Can capitalism kill animal cruelty?

Another question unresolved—until allies start taking each other on

I don’t know if you were as excited as I was to see that Peter Singer was reviewing Wayne Pacelle’s just-published new book, The Humane Economy: How Innovators and Enlightened Consumers Are Transforming the Lives of Animals, in the New York Review of Books. Here was a philosopher whose approach to animal rights transformed the field reviewing the pragmatic head of the Humane Society of the United States, a man who helped bring about California’s egg law and negotiated with Sea World over ending its use of orcas in its shows—and all in a venue noted for no-holds-barred analysis. It looked like the setup for a food movement Rumble in the Jungle.

Or not.

 The Humane EconomyHarper Collins Publishers

Singer’s article is worth reading, but it doesn’t crackle. He starts out with one of the key questions that faces the food world—can capitalism in the service of a morally informed market become a force against animal suffering?—then mostly dodges it, in ways that say a lot about two characteristic ways that discussions within the food community go astray.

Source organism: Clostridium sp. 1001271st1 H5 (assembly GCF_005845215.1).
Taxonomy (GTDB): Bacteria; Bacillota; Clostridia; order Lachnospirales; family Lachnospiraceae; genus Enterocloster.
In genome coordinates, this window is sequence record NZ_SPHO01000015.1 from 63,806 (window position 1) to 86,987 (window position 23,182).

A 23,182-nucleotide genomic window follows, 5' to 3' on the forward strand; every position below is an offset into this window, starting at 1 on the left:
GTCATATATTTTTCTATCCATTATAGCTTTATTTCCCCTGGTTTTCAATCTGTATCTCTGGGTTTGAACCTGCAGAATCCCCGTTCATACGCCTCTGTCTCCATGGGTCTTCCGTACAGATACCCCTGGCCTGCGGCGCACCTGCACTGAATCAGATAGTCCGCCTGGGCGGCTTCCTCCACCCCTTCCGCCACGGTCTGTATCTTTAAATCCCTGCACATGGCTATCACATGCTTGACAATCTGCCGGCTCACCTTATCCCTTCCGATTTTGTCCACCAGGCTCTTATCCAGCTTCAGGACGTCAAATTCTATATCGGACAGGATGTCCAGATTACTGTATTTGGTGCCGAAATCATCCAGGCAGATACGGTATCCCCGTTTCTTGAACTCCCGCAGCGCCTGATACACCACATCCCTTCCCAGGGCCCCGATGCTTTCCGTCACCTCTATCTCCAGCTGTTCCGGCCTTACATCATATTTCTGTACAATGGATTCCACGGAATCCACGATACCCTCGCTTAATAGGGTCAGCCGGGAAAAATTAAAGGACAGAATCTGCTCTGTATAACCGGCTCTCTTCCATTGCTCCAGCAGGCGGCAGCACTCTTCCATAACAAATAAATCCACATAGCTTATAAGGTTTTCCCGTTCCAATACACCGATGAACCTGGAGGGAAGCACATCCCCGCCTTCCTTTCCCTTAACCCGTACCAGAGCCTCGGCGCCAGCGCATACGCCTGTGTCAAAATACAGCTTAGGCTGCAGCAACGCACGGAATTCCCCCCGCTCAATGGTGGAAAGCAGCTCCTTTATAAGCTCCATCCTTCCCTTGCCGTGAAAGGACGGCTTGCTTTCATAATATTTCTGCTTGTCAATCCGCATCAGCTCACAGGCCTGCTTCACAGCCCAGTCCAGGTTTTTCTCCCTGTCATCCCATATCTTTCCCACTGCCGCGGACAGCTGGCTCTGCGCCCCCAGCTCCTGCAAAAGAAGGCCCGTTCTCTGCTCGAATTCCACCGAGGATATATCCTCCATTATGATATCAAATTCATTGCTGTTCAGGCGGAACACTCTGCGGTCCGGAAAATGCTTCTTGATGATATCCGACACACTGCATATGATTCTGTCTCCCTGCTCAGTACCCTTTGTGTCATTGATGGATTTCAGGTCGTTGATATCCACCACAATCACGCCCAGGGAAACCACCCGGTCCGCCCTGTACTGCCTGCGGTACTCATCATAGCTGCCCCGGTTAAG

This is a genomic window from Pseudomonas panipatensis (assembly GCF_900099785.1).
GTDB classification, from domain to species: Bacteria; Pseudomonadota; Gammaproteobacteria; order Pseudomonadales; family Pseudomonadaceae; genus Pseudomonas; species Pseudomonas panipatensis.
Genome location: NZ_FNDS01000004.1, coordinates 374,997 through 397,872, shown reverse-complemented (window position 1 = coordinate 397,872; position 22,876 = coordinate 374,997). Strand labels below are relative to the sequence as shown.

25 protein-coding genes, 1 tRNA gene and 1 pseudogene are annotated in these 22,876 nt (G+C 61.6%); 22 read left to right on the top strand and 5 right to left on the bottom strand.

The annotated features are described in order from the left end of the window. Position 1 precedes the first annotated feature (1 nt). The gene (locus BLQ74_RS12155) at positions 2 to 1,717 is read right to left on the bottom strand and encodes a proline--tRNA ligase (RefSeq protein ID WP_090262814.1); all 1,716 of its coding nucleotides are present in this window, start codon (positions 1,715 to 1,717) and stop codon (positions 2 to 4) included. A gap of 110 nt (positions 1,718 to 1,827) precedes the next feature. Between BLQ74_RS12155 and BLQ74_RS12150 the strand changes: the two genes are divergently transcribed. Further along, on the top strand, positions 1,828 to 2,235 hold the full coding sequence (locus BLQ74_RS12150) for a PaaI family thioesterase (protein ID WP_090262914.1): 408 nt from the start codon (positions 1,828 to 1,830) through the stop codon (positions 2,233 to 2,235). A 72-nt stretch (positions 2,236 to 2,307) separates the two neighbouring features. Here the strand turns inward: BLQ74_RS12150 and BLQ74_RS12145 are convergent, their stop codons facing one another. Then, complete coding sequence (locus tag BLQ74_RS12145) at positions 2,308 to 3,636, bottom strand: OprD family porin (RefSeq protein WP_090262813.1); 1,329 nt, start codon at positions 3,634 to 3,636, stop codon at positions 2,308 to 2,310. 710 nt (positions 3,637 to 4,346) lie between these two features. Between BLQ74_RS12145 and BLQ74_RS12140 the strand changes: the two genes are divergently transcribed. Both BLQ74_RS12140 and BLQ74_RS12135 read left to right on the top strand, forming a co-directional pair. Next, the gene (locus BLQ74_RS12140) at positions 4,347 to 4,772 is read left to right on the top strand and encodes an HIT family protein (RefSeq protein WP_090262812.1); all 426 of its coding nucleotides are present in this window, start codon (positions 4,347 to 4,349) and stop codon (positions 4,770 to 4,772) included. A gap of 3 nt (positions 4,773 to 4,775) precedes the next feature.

What ways? First, Singer gives Pacelle a pass on points that he presumably agrees with. For example, in a discussion of ways in which morally informed consumerism has brought about change, he cites Pacelle on animal-free Cirque du Soleil, which over the course of 20 years grew as much as Ringling Bros. had in a century, demonstrating that the public had lost its taste for watching exotic animal tricks.

The correct response at this point would have been to call shenanigans on Pacelle. The case of Cirque du Soleil illustrates many things, but catering to uncomfortable consumers doesn’t rank high on the list. Cirque du Soleil (as this article from Quartz explains nicely) is a classic example of a “blue ocean” strategy: It succeeded not because it competed successfully with Ringling, but because it was able to identify new potential customers who mostly wouldn’t be caught dead at a conventional circus and lure them in with Broadway-style production values and an artsy recasting of traditional circus skills. It didn’t compete. It went fishing elsewhere. As a result, Cirque was able to go after high-end and corporate clients, crank up ticket prices, and shed the crippling costs of buying, training, and caring for animals, while the traditional circuses mostly focused on an arms race of big-name acts that increased their costs while doing nothing for revenue.

Did consumer revulsion play any role in all of this? It probably cost Ringling some ticket buyers, but not enough to take it as proof that attitudes about cruelty to animals are changing for the better. Singer should have known, or if he wasn’t familiar with the extremely well documented case, he should have spotted the sheer unlikeliness of what Pacelle was arguing. A reviewer’s job in part, is to let us know when a writer is falling into wishful thinking—not join him in it.

Too often, the discussion is yet another variant on “Your solution doesn’t solve my problem.”